Judge Grants MSJ For Defendant in FDCPA Case Over Statement in Letter That Was Never Read

If a tree falls in the forest and nobody is around to hear it, does it make a sound? Similarly, if a statement in a collection letter allegedly violates the Fair Debt Collection Practices Act, but the recipient of the letter testifies that she doesn’t recall ever seeing it, does it break the law?

In a case that was defended by Lori J. Quinn of Gordon Rees Scully & Mansukhani, a District Court judge in New Jersey has ruled that the plaintiff in such a case does not have standing to sue because she never suffered the concrete injury she alleged, and has granted a defendant’s motion for summary judgment.

A copy of the ruling in the case of Oh v. Collecto can be accessed by clicking here.

The defendant sent a collection letter to the plaintiff and followed that letter with a phone call. The plaintiff’s husband answered the call and claimed to be the plaintiff. During the call, the husband disputed the debt. That triggered the defendant to send another letter to the plaintiff. This letter included the statement, “If we have not received your documentation by 05/24/19, your claim will be closed and you will be held responsible for payment of all charges billed to your account.”

The plaintiff filed suit, alleging the statement violated several subsections of Section 1692e of the FDCPA by making false, deceptive, or misleading representations in connection with the collection of a debt. The crux of the plaintiff’s argument was that the statement in the second letter suggested that if she did not provide the information requested, she would be liable for the debt.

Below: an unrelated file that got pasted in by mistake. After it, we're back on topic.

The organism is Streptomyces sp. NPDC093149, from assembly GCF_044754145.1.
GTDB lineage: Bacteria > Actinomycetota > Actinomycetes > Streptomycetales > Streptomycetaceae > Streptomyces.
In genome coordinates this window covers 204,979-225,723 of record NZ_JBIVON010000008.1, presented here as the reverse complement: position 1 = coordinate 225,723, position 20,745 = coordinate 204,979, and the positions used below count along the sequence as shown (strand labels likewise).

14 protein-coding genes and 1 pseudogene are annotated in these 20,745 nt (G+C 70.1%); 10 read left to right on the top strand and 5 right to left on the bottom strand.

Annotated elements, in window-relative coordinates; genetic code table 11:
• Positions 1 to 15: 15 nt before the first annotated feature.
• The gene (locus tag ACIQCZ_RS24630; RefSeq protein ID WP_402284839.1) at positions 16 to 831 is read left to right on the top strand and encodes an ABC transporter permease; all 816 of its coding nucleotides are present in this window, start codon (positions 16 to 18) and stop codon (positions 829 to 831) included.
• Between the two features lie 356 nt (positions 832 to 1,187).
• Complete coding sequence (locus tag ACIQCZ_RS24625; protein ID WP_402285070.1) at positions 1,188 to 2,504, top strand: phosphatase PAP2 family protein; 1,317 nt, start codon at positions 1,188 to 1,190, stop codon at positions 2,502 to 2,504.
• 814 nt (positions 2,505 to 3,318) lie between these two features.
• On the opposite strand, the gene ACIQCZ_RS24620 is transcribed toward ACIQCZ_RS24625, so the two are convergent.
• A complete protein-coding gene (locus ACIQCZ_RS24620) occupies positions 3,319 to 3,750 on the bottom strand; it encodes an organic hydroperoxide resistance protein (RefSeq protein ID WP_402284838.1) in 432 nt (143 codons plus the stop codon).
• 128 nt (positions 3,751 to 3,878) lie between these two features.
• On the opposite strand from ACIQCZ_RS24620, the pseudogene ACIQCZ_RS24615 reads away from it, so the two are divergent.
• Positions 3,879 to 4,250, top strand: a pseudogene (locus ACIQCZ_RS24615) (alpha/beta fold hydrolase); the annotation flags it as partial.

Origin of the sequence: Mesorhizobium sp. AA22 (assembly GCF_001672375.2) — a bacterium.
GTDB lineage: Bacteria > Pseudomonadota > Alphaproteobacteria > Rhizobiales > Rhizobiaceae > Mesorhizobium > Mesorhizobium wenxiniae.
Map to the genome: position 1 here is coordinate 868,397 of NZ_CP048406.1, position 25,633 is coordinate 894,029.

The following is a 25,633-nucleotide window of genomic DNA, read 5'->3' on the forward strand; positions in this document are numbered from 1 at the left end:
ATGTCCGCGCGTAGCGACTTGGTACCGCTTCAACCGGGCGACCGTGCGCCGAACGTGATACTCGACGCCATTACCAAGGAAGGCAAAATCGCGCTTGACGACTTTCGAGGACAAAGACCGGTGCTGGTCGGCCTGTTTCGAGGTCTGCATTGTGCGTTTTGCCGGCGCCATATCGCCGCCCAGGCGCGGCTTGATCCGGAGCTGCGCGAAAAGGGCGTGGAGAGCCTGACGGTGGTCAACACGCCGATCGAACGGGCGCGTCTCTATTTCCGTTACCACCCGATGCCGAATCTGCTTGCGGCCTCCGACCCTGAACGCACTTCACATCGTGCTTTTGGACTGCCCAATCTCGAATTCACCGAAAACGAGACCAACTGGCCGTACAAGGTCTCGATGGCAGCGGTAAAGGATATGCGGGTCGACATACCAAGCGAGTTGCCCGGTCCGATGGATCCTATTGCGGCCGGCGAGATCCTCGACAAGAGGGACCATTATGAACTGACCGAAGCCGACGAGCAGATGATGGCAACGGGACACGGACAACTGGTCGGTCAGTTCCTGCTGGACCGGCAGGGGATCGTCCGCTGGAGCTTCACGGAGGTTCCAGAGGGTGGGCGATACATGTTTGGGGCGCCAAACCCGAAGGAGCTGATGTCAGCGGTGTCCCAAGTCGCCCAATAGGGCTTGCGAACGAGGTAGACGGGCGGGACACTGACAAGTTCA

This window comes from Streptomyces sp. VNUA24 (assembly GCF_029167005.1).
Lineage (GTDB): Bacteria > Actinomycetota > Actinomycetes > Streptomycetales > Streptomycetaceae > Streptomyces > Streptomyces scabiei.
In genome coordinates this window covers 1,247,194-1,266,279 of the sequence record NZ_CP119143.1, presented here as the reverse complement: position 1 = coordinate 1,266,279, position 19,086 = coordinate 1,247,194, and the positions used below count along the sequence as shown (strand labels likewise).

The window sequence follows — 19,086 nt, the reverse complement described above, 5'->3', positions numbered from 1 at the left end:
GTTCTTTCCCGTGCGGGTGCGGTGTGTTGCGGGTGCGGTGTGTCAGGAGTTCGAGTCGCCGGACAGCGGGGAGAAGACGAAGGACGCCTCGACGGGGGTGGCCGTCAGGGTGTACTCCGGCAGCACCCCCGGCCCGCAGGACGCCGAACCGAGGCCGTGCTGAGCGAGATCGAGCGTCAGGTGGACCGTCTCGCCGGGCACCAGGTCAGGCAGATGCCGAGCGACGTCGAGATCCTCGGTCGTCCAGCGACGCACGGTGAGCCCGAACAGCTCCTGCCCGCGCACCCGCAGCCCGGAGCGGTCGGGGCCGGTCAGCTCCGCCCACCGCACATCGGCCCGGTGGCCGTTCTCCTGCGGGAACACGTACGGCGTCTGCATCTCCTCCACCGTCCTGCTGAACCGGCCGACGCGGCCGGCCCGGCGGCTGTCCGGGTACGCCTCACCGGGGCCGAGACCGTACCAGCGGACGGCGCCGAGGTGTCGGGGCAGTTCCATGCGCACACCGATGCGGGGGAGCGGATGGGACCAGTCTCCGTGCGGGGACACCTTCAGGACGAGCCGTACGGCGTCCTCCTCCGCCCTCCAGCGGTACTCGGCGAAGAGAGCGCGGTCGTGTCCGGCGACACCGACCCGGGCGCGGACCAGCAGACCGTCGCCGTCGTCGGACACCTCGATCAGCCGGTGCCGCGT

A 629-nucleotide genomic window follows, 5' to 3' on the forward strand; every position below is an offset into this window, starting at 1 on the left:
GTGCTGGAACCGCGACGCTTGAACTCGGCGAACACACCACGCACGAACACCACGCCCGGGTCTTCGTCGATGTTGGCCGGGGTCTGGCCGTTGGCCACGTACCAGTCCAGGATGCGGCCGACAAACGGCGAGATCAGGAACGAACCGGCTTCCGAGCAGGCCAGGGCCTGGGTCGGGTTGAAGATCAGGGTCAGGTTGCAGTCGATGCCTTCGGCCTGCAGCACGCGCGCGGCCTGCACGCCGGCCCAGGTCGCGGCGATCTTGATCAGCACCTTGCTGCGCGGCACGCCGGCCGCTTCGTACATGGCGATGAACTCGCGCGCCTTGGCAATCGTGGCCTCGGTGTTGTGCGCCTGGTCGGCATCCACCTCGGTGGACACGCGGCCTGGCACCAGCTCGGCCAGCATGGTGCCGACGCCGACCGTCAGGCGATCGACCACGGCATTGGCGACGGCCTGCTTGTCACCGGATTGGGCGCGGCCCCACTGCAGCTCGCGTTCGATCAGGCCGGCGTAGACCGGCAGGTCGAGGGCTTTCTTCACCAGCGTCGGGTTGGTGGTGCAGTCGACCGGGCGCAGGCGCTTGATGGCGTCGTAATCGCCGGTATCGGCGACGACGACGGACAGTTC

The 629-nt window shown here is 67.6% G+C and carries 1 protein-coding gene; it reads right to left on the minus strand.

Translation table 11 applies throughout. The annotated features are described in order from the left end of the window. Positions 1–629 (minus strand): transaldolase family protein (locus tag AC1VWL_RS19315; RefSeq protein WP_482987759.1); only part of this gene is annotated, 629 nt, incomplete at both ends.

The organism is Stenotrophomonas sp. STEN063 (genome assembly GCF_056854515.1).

But during testimony given during a deposition, the plaintiff admitted that she had not seen, or could not recall seeing, the second letter, and that she does not “open letters that much.” Even if she did open the letter, she stated during her testimony that she cannot read documents written in English.

The defendant filed a motion for summary judgment, arguing that the plaintiff lacked standing to sue because she could not claim to have suffered a concrete injury. Judge Kevin McNulty of the District Court for the District of New Jersey agreed.

“Because Mrs. Oh had never seen or read the allegedly violative letter, it could not have confused her about her rights, or otherwise harmed her,” Judge McNulty wrote. “Nor does the Complaint include any allegations indicating some other way the letter could have harmed Mrs. Oh without her seeing it.”

The plaintiff attempted to put forth a second theory — that her credit rating was negatively impacted when the debt was reported to the credit reporting agencies by the defendant, but Judge McNulty refused to consider the argument because it was not included in the plaintiff’s complaint.

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